“If I did not know that Rachel was studying one of these books,” taking up Debrett, “all day long, I should really think she obtained her information from the linkman.”
The house in Belgrave Square is replete with every luxury, and the entertainments given there—dinners, concerts, and receptions—the best in all London. It has been said that, provided your cook be good and your cellar beyond reproach, you have only to go out on the doorstep and ring the dinner bell, to secure the most acceptable of guests. Be that the case or not, all the best men, and some of the best women, are always willing to accept Mr. and Mrs. Maurice’s hospitality.
The two grand occasions of the year are those on which they receive Royalty, and I believe these are the happiest days of their lives. Yet I have often wondered whether the host is really happy in the presence of his distinguished visitors. Is it not a dash of bitter in his cup of sweets to know that he is out of his element, that he is merely tolerated, and that he is often treated with something very like insolence? Apparently not. He has perhaps become used to his position. If you should ask him if he knows the Duke of ——,he will answer that his Grace is the oldest friend he has, and if you should enquire of him whether he is acquainted with the Earl of his reply will be, “Or course—I have known him all my life.” Should you afterwards chance to see him in the company of one & the individuals referred to, you cannot but be hugely amused at the scene. The little man, all blandness and smiles, goes sidling up to the nobleman, who, with a curt “Good evening,” or possibly without even a word of greeting; turns quickly on his heels and makes his escape. But this sort of thing has no effect. Off goes the busy bee to try and gather honey from another flower.
What a pity it is that the poor fellow cannot enter into a working agreement with needy members of the aristocracy, whereby he would recompense them for their patronage with hard cash! A regular scale of fees might be fixed upon, varying, of course, with the rank of the patron. Thus, I take it, one pound would not be an excessive sum for the smile of a Baronet, nor five pounds for the handshake of an Earl, and I am persuaded that the little man would not begrudge a couple of one hundred-pound notes to be greeted by a Duke, before a roomful of people, in some such terms as these: “Hullo, [-124-] Maurice, my dear fellow; I’m delighted to see you.” Two hundred pounds, did I say ?—why, such bliss would be purchased cheaply for five times that sum.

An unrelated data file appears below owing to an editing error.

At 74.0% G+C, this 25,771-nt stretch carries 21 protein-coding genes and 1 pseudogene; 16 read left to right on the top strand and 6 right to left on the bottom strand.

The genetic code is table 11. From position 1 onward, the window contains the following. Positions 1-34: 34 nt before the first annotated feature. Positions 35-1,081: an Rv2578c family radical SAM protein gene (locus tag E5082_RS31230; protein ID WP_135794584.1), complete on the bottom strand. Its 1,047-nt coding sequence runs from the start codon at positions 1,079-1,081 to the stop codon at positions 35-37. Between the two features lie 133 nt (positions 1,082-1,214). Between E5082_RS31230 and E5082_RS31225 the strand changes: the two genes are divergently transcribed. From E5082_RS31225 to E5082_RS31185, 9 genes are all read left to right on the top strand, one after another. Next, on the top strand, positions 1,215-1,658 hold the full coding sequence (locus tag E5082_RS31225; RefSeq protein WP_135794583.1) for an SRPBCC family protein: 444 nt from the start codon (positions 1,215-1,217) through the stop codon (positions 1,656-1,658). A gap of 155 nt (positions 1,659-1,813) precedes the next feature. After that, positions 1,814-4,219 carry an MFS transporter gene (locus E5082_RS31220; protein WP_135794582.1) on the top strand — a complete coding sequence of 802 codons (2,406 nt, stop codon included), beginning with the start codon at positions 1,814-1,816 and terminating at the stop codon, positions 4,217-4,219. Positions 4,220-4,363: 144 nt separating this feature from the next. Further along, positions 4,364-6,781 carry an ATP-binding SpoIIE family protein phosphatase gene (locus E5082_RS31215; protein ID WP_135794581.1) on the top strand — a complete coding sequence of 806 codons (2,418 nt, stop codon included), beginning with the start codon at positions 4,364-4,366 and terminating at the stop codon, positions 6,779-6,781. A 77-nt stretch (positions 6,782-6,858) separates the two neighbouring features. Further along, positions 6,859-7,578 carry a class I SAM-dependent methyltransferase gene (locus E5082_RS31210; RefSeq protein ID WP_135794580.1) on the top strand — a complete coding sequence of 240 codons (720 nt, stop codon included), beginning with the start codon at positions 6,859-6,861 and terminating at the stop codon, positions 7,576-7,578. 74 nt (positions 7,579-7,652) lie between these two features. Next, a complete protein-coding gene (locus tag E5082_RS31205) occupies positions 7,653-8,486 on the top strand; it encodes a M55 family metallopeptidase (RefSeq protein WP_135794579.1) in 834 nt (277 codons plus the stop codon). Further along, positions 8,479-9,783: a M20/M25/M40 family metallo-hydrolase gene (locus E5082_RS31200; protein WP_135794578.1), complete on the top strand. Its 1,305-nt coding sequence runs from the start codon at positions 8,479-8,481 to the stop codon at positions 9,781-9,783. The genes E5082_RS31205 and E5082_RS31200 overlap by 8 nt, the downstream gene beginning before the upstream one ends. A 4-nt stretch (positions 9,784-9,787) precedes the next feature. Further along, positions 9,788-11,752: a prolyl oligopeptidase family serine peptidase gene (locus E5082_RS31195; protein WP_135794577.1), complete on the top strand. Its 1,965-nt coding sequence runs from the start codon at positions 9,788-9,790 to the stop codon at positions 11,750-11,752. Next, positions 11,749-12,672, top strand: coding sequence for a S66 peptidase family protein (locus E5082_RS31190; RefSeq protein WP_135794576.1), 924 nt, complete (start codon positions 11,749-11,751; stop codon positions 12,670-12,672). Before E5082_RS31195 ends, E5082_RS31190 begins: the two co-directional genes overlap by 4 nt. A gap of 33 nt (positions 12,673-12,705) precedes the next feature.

The season over, Mr. Maurice usually retires to his country seat in Northamptonshire, which certainly is a very magnificent estate. 0f course, however, if he reads in the newspapers that Royalty is at Carlsbad, Spa, or Homburg, thither he betakes himself with all speed.
His place in Northamptonshire, Broadstone Hall, was the country seat of one of the oldest families of England. The house itself is of the Elizabethan style of architecture, and is in every way a show place. The central hall is one of the finest in the world. Around it winds a splendid picture gallery, filled with works of the old masters—a few Gainsboroughs and Rembramdts, a Romney or two, and some of older date. Mr. Maurice purchased the house as it stood, pictures and all. The first question the hostess asks you, should you be a visitor at the house, is:
“Have you seen our picture gallery?”
Then she points to different works, and explains:
“That is Lady ——, time of James the First; here is Sir Vincent B ; and this picture,” pointing to one hung beside a suit of armour, “is Viscount G——, killed in the Wars of the Crusaders.”
I believe it is no exaggeration to say that she has really come to believe that the canvases represent ancestors of her own. The park, pleasure grounds, and gardens all bear the stamp of antiquity, the last-named being laid out in the Italian style. It is manifest that the fruit-trees on the walls have clung there for generations. At the end of the stabling, which is most extensive, stands an old belfry tower, the architecture of which is of so remote a date as to puzzle antiquaries. In the centre of the stable-yard, surrounded by a plot of grass, is an ancient mulberry-tree, which is supposed to have been planted by Queen Elizabeth herself while honouring the then proprietor of the Hall with a brief Visit.